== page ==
Standards and Nickel Aluminium Bronze

The standards tend to regard NAB as bronze, treating it in the same way. As has been discussed earlier, there are significant differences in the mechanical properties of the two materials. The valve and flange standards do not recognise these differences. In general there are two main streams of flange and valve standards. These are shown below:





(CWP, bar)




ASME B16.24



(ISO 7005-3)


B62, B61



Various Cu alloy


Class 150,300 FF
150: 12” max
300:   8” max

B16.5     R/F

Class 150,300 FF
to DN900 (150)
or DN600 (300)


Cl150=15.5 bar,300=34.5


Cl150=13.4 bar, 300=35.5

Cl150=15.5 bar,300=34.5
Cl150, >DN350 14 bar
Cl300, >DN250 20 bar




EN 1092-3:2003
(ISO 7005-3)


Various Cu alloy


PN6 – PN40 Flat
or raised face
DN500 (PN16)
DN400 (PN40)


PN x = x bar,
PN16 = 16 bar etc

The EN standards have a pressure temperature rating for NAB (CC333G), but apart from extending the high temperature performance beyond that of the bronzes, no recognition is made of the yield strength being over double that of the bronzes.

The American standard, B16.24 does have an aluminium bronze with dimensions to B16.5. This is still weaker than NAB (40%) and stronger than B62 (80%). However the dimensions in this instance require B16.5 dimensions with the raised face, explaining the reduction in the cold working pressure. The clause that allows bronze flange faces to be raised, provided that the extra dimension is added to the thickness appears to be inconsistent with these two ratings.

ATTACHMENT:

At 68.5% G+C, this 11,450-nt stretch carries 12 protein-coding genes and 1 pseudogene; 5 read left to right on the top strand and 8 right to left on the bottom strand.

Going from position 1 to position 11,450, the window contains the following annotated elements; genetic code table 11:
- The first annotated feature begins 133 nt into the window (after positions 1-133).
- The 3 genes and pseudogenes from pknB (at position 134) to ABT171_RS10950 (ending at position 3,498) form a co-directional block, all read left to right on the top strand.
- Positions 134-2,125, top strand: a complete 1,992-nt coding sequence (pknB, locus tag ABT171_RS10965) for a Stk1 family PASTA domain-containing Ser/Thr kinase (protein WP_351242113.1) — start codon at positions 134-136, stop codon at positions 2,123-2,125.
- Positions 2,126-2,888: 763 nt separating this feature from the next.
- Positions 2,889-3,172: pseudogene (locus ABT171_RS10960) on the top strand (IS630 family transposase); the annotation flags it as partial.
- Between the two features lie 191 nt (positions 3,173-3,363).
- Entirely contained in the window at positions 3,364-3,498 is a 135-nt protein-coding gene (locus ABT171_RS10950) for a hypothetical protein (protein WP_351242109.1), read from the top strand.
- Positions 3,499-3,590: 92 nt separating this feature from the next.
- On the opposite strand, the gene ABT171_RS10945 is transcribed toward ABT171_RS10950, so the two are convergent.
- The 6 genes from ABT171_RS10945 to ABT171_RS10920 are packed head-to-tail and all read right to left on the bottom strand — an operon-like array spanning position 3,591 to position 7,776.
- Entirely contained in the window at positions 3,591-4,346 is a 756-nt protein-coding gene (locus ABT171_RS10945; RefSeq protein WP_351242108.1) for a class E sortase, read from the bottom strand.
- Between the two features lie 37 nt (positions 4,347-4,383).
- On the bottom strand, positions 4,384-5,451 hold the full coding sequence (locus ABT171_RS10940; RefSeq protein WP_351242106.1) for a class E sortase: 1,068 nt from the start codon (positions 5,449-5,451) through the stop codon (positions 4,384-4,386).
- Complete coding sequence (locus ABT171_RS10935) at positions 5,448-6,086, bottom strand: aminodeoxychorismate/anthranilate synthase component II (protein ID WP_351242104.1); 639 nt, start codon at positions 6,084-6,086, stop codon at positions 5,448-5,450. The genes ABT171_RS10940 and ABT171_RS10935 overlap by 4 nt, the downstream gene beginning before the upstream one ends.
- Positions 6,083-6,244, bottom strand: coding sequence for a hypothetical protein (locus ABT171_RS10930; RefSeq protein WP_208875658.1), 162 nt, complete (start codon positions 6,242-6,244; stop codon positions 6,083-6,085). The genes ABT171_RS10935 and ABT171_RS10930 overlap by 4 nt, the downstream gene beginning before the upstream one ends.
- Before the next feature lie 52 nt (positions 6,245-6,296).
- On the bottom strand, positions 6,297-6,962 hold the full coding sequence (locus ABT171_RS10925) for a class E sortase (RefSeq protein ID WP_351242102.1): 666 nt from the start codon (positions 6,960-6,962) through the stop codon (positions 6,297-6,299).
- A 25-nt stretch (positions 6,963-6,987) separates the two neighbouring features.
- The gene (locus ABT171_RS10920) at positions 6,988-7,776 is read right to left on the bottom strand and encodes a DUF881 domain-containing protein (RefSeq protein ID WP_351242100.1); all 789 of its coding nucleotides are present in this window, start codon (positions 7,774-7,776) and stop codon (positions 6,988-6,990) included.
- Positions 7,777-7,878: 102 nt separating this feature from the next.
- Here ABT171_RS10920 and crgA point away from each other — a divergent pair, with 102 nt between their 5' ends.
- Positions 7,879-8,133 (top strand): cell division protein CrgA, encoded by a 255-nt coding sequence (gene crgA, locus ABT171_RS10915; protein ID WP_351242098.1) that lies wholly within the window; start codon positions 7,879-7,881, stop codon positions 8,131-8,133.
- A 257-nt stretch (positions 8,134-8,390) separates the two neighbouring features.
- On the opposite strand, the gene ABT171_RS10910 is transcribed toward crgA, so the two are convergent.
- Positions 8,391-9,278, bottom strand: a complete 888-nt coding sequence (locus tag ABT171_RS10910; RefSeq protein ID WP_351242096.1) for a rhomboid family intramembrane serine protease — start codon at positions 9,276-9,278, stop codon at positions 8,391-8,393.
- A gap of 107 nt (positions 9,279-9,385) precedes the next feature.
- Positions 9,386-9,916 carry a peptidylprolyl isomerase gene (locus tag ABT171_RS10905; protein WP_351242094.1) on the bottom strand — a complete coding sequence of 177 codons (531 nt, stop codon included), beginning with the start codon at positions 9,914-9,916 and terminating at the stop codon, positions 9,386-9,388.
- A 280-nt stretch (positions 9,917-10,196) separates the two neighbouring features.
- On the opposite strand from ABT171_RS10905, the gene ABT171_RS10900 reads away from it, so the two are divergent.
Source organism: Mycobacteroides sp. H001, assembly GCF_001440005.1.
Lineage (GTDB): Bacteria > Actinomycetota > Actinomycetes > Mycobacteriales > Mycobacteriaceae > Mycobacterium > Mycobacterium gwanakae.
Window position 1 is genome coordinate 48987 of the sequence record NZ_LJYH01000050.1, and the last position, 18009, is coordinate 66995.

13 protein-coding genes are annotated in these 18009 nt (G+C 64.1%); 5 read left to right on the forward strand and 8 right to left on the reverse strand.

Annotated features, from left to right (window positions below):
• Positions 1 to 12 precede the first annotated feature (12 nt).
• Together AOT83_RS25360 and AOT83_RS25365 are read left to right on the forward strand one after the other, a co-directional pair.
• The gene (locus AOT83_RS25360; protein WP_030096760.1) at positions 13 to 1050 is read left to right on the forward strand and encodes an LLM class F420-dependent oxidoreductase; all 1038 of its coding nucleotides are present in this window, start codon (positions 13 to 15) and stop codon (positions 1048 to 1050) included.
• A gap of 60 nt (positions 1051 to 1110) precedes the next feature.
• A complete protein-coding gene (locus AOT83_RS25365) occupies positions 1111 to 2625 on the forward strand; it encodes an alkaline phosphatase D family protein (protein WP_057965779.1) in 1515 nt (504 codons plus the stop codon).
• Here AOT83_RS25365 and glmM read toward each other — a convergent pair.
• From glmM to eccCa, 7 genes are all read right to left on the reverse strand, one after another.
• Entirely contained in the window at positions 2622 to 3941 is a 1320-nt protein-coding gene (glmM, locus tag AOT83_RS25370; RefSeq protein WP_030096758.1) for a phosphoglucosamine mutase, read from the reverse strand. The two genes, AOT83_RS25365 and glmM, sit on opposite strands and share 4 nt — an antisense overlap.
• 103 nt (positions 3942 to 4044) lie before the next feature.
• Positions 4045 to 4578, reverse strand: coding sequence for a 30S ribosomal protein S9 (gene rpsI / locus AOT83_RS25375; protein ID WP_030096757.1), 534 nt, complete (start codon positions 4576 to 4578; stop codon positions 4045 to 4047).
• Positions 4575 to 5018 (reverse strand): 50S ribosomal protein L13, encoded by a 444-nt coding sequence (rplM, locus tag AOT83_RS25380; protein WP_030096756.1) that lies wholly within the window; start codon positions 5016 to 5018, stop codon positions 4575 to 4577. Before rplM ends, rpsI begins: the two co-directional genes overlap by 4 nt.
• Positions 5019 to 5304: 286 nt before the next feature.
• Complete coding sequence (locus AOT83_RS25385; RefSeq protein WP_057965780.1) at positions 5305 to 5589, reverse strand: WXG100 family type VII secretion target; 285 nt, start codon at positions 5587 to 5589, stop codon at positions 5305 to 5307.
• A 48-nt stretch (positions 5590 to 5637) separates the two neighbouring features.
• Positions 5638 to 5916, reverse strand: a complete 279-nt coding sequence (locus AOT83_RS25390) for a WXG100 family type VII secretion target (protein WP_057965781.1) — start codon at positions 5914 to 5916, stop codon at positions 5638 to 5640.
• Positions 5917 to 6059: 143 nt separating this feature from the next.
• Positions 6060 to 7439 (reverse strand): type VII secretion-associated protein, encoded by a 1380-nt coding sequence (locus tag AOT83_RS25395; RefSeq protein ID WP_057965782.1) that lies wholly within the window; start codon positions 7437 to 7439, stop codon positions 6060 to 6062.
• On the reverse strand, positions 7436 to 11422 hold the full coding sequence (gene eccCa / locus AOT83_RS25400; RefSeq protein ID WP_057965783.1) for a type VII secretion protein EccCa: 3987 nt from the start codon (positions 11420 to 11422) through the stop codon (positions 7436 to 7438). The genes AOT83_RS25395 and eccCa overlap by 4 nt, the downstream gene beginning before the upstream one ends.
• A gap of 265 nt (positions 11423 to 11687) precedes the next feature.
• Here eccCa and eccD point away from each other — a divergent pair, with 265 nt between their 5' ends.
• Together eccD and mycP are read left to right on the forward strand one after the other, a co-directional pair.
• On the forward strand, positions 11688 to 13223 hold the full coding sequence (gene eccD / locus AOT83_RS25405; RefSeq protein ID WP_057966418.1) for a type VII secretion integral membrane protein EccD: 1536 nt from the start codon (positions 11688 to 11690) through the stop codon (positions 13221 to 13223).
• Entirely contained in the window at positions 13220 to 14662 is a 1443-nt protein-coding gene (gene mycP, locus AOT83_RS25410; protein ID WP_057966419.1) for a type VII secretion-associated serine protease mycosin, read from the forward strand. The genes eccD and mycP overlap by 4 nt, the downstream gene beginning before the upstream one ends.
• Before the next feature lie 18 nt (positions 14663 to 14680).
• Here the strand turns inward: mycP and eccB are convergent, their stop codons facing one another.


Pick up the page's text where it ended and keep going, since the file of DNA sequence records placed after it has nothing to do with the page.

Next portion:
The European “PN” standards allow both raised and flat face dimensions and a full PN rating irrespective of the material. Due to the weak material and bending moments involved, extreme caution is required for all “bronze” materials with raised face flanges, particularly when bolting-up. Choice of gasket and assembly procedure using controlled bolt loads is critical. The author recommends that bronze flanges with raised faces are avoided wherever possible.

None of the standards recognise the high yield strength of NAB. However, the appendices of B16.34 and B16.5 do give a method for determining the pressure-temperature ratings. If this is used, a cold working pressure of NAB of 19 bar results (see Appendix III). To calculate the pressures at higher temperatures, data on material properties is required. The rating, “SPT01” (Shipham pressure-temperature rating) is presented below in Figure 6.

This rating has been in use at Shipham for many years without any issues, is consistent with the B16.34 rules and enables the full potential of NAB to be safely maximised. It is conceivable that the high temperature ratings could be extended, but NAB is not generally used where this is a requirement and from experience has not found to be necessary.

A similar approach is also required for other materials, particularly titanium. The data is more readily available as titanium is listed within ASME II, which NAB is not.

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